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here are confronted with. >> it takes way too long. >> too long. i feel like he has too many patients. >> he has insurance but he says getting in to see a doctor can take months. they said everybody will go to this one man and there is no way in the world he can give you medical attention. >> the clinic where he gets treatments couldn't comment on the case but say that the clinic is packed every day. when the older doctors start to retire, things could get worse and many already say that when they get sick they have just one choice for treatment. >> basically you go to the emergency room. >> that's not cheap. the price for the er trip is more than 6,000. for those like steve that has a heart condition, that kind of care has big limitations. >> i guess kind of works out good for a guy like me in a bit of emergency but it really doesn't do anything as far as
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i know as far as preventive healthcare and routine healthcare. ♪ ♪ >> in what may be a sign of just how few choices there are in the delta the army is now being deployed to help fulfill the healthcare gap. >> steve who earns 18,000 a year is turning to soldier for help. >> what can i do for you? >> i don't have any money or insurance. >> okay. >> medics back from iraq and afghanistan are here providing free medical, vision and dental screenings. >> explain that to you? >> oh, no, i just knew it wasn't available today. >> this bandaid approach is likely a temporary fix. experts say more permanent solutions require attracting doctors and nurses to the area. not an easy task. >> mississippi is an economically depressed state. our healthcare statistics, we're the 50th worse in obesity, 50th worse in infant morality.
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-- mortality and it is hard to attract a highly professional educated person to move to a rural place with a state with significant healthcare issues when they can be in boston or atlanta. >> sister anne brooks knows firsthand about how hard it is to find doctors to work in mississippi. she has ran a clinic here. >> 47% of my patients can't pay me, how do i earn the money to pay the salary of another doctor. >> officials say if enough people buy the insurance created on the exchanges bit obamacare and more participate, more doctors will come to the state. >> you will see primary care physicians and pa and nurse k tissuer, physician assistants, the doctors that live in the areas can at least rest assured that they will have the ability to have most of their patients have insurance. >> but, the hard reality is that for now more than a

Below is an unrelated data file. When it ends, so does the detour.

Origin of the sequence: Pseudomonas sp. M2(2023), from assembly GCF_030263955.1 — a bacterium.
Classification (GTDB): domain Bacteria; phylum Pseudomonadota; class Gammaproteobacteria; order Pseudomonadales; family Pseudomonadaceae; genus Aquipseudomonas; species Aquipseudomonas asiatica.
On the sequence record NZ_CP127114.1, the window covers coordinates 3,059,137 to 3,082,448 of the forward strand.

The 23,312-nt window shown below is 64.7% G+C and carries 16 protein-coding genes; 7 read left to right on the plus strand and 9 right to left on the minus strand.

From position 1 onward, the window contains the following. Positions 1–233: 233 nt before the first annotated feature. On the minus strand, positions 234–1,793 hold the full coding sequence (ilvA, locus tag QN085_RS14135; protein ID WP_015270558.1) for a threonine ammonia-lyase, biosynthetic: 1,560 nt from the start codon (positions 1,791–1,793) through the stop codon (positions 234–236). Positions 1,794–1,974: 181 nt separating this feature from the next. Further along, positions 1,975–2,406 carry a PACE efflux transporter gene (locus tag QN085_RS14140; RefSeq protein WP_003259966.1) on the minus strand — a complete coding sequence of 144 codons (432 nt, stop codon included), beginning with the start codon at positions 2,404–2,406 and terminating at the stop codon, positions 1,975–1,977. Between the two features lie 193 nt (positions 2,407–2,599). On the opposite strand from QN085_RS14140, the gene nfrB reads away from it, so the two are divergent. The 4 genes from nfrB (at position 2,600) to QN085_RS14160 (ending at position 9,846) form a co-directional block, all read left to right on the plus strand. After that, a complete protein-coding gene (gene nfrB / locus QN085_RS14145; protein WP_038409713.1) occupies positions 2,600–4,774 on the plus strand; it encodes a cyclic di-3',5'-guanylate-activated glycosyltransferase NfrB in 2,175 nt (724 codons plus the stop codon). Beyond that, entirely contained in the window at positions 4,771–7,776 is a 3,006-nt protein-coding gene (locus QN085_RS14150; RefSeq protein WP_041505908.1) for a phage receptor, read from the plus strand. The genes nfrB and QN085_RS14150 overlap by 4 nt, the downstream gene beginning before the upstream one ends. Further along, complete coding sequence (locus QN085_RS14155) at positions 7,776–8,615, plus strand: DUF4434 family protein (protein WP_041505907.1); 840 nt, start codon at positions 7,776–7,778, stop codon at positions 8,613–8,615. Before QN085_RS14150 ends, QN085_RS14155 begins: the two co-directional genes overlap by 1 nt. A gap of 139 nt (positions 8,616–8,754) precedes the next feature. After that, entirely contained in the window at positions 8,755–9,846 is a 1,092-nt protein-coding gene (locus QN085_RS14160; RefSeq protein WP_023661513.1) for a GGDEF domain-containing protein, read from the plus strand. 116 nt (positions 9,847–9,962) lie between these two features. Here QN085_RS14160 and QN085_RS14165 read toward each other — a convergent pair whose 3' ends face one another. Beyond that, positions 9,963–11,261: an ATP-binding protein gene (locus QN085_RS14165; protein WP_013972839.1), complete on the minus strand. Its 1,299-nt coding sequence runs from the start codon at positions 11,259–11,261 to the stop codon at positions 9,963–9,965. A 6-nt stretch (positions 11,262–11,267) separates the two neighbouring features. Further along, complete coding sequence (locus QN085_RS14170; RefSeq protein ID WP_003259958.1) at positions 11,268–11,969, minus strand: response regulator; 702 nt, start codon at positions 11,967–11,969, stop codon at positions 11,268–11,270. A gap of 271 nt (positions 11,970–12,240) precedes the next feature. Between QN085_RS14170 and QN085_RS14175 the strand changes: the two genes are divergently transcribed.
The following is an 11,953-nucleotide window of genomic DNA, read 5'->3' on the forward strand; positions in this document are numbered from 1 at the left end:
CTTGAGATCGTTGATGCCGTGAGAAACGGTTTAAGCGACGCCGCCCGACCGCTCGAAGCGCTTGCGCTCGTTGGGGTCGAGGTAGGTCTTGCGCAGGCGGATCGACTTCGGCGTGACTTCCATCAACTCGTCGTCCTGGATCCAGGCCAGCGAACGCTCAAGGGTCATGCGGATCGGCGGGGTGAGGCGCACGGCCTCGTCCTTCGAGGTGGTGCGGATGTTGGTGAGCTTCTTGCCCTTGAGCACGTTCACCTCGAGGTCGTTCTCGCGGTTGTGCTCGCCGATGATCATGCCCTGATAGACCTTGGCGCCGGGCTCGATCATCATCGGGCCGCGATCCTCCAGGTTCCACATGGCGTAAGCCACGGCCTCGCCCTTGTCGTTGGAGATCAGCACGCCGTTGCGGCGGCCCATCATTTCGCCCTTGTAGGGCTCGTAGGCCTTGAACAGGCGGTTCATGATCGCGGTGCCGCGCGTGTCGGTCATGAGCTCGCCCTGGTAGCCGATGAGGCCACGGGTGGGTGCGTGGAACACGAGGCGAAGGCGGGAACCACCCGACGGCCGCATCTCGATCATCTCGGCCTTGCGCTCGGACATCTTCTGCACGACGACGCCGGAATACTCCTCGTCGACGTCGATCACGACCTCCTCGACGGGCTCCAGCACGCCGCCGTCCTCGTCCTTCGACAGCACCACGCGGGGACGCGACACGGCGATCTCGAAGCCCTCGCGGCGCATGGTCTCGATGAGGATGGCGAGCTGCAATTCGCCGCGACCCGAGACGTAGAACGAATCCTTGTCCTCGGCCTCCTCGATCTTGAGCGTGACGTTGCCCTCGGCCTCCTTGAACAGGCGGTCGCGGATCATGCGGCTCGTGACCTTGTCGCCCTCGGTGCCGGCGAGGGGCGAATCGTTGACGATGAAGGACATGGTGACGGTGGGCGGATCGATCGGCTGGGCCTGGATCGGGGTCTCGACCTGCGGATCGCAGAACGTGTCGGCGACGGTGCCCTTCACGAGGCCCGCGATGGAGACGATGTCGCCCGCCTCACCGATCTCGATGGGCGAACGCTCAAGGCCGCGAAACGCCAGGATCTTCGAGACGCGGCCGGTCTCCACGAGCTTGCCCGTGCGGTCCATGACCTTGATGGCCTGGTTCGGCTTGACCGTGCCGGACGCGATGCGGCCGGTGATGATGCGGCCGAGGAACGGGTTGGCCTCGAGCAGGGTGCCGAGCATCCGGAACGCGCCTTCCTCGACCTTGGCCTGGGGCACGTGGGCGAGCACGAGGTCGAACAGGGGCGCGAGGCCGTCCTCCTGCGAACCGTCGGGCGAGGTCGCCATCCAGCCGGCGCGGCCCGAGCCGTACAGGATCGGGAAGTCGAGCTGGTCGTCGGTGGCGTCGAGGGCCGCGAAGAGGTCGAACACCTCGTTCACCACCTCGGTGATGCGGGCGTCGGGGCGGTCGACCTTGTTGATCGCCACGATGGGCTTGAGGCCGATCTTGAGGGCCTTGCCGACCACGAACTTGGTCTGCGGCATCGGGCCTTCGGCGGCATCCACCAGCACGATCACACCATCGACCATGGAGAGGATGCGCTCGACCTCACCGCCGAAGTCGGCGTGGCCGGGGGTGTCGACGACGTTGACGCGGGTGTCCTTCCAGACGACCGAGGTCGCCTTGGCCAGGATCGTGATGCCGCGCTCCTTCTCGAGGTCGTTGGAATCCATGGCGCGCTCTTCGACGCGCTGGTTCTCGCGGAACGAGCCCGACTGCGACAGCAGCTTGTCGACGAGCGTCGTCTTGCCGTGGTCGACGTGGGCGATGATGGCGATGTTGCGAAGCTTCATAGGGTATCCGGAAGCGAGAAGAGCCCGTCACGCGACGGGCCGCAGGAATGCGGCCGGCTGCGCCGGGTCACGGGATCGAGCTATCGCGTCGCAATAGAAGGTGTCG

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quarter of mississippi's population lacks insurance. many aren't even aware that under the law they could qualify for subsidies to help pay for it. >> it is the first i have heard about it. it sounds like a great thing. >> for the moment, many here in the delta are looking for the army for help and the blues for comfort. ♪ ♪ al jazeera, mississippi. >> now, there's another wrinkle to all of. under obamacare hospitals receive fewer federal dollars to take care of the uninsured. this law assumes more people will be covered and hospitals won't need that extra money. that's one way this thing is supposed to reduce costs but if people don't actually start signing up hospitals will be forced to keep treating the uninsured but with less money. those added costs could be
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pushed back to you via your insurer. for decades college has been key for the middle class to get ahead. the soaring cost to pay for school is among the biggest financial burdens the middle class faces. we'll look at one idea to try to reduce the costs. >> plus. >> some american colleges and universities control billions of dollars. they pay their presidents like ceos. i'm in columbus, ohio, when it comes to presidential pay, how much is too much? z. we have that story and much more as "real money" continues. keep it right here.